Question/Topic: Distinguishing Business Opportunities from franchises?

Comment/Response: It has been established that there is a general consensus that "Business Opportunities" should be distinguished and recognized apart from franchises.

With regard to pre-sale disclosures required of Business Opportunities, I feel it is appropriate that any supplier of 20 percent or more of the start-up inventory of an investor in a Business Opportunity should have to be disclosed prior to the sale.

As an alternative definition of a "Business Opportunity", I would suggest the following definition:

A Business Opportunity is a voluntary arrangement between two parties, where one party (the first party), offers the other party (the second party) participation in the on-going business activity of the first party in an arrangement whereby the second party will commence activities of the same type of those engaged in by the first party but without any required training AND without the second party having to follow a specific "day-to-day business operating format" as defined by the first party.

Under this definition, the second party agrees to either offer products, goods, or services made available to him through the first party, either directly or through outside vendors and suppliers with whom the first party has established a relationship that is designed in some way to benefit the second party in his pursuit of this activity.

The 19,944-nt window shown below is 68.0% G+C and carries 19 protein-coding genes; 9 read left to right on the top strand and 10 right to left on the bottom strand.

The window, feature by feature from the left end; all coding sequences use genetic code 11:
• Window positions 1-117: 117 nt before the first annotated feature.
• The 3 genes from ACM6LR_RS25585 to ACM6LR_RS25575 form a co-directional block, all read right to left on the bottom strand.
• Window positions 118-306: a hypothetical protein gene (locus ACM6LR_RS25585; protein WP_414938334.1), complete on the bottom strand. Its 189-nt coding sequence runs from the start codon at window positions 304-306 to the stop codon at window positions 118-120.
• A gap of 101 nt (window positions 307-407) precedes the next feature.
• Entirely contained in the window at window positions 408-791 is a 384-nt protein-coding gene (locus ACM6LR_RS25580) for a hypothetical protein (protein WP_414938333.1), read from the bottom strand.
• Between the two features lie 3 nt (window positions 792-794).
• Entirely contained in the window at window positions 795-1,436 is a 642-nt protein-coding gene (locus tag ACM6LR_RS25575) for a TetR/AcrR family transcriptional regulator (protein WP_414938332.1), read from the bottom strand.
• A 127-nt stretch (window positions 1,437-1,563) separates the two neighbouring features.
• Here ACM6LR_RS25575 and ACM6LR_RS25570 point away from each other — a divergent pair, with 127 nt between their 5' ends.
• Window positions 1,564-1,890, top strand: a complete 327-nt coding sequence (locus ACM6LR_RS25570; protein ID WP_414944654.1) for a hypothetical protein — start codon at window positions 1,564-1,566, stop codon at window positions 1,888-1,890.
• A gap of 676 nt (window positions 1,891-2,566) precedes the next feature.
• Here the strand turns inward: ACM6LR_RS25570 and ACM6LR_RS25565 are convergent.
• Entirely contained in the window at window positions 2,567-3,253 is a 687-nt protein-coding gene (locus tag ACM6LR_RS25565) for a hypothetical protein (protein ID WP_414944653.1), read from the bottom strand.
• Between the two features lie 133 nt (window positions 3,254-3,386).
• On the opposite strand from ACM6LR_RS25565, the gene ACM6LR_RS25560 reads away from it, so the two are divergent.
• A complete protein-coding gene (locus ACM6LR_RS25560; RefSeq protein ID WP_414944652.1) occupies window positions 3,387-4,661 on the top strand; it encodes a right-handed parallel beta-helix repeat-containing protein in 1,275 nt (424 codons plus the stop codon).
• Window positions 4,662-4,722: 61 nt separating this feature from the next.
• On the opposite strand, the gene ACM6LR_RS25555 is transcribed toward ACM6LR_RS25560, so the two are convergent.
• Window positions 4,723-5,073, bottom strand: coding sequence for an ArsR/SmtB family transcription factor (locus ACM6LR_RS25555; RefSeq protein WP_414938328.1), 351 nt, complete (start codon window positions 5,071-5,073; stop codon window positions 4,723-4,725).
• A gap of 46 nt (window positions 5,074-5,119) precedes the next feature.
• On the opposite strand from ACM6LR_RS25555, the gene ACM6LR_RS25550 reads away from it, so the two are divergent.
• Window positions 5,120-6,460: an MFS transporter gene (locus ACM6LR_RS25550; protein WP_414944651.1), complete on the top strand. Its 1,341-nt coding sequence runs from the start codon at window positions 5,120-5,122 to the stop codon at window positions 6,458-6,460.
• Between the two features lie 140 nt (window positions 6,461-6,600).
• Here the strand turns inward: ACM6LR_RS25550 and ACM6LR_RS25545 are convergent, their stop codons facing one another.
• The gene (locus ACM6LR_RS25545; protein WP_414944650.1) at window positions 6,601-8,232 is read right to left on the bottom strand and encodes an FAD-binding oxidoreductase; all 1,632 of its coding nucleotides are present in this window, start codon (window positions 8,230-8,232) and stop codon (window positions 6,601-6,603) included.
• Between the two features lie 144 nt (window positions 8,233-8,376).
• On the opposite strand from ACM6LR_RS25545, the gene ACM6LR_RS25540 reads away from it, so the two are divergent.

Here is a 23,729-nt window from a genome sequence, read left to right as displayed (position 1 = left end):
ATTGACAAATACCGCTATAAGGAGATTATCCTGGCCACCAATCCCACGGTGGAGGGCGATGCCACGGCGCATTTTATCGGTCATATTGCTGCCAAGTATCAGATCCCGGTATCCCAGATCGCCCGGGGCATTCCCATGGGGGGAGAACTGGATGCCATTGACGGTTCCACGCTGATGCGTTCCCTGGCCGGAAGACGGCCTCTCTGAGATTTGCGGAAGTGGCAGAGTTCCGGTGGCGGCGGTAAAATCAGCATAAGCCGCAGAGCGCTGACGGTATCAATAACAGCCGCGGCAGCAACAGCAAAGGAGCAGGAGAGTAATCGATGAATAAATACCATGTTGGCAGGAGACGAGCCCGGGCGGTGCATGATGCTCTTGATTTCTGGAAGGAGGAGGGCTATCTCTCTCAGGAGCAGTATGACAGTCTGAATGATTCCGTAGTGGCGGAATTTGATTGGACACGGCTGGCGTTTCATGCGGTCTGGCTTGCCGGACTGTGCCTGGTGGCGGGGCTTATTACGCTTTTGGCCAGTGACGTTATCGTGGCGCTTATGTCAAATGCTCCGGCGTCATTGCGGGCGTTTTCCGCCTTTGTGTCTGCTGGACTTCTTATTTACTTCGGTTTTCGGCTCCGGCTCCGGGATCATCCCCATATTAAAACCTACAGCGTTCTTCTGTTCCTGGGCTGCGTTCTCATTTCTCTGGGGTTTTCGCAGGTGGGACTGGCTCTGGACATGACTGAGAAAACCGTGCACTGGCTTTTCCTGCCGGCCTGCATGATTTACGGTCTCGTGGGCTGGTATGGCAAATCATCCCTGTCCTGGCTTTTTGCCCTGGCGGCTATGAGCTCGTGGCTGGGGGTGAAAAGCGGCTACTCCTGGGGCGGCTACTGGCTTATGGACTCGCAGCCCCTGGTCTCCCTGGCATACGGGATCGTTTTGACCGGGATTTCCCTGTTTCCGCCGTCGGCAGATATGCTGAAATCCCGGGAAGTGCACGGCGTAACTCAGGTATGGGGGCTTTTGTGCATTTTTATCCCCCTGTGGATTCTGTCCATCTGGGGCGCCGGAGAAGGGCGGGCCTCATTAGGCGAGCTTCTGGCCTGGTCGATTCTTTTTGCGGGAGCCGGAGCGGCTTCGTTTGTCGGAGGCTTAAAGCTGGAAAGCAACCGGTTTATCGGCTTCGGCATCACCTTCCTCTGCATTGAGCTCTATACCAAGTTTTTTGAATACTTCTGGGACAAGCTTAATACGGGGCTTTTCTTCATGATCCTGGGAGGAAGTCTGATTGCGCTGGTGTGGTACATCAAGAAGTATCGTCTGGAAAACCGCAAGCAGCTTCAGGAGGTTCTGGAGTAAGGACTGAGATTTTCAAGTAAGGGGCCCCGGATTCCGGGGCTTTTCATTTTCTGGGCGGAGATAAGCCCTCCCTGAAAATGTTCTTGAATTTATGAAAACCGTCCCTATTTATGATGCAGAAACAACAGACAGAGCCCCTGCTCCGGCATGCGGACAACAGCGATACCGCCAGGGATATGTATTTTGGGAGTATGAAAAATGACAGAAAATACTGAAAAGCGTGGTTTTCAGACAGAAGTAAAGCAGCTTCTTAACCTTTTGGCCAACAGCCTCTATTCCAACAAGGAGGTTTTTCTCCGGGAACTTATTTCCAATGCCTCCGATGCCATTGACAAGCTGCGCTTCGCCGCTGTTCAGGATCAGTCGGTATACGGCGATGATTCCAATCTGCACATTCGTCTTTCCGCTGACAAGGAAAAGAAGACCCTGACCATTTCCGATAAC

Finally, a transaction would qualify as a "Business Opportunity" if the second party has agreed to pay any one or combination of the following to the first party:

An up-front fee for the opportunity to participate in the arrangement or business opportunity.

An on-going fee based on either gross sales, net sales, or product orders generated by the second party, with the definition for "on-going fees" also to include any fees integrated into the cost paid by the second party for products, goods, or services provided to him by the first party.

The question has been raised as to whether the dollar amount of $500.00 as the "triggering level" of any financial transaction in "Business Opportunity" arrangement should be lowered.

It is my opinion that the $500.00 "triggering level" should not be lowered. At the level of $500.00, virtually all "Business Opportunities" that would be qualified under any of the provisions specified above will be covered as very few, if any, of those types of companies would have structured a fee any lower than $500.00 as a practical reality of the economics of on-going business activity in America.

Question/Topic: Conditional exemption for Trade Show Promoters.

Comment/Response: I agree with those who feel that the Commission should continue to provide an exemption for Trade Show Promoters provided that they make available to attendees at their shows a "specific consumer education notice."

Trade Show Promoters are not franchise brokers nor are they directly or indirectly affiliated with the franchisor exhibitors at their shows. Furthermore, it would be virtually impossible for Trade Show Promoters to determine whether or not franchisors exhibiting in their shows are in complete, partial, or non-compliance with The Rule or any other FTC regulations.

It is possible for Trade Show Promoters to require and to enforce a requirement that all franchisors exhibiting in their shows have "available for public inspection" a current UFOC Offering Circular document. This requirement would mean and should continue to require that each franchisor maintain an actual copy of the UFOC at the booth, not for distribution but rather for "physical examination" by any attendee at the show who requests to see a UFOC.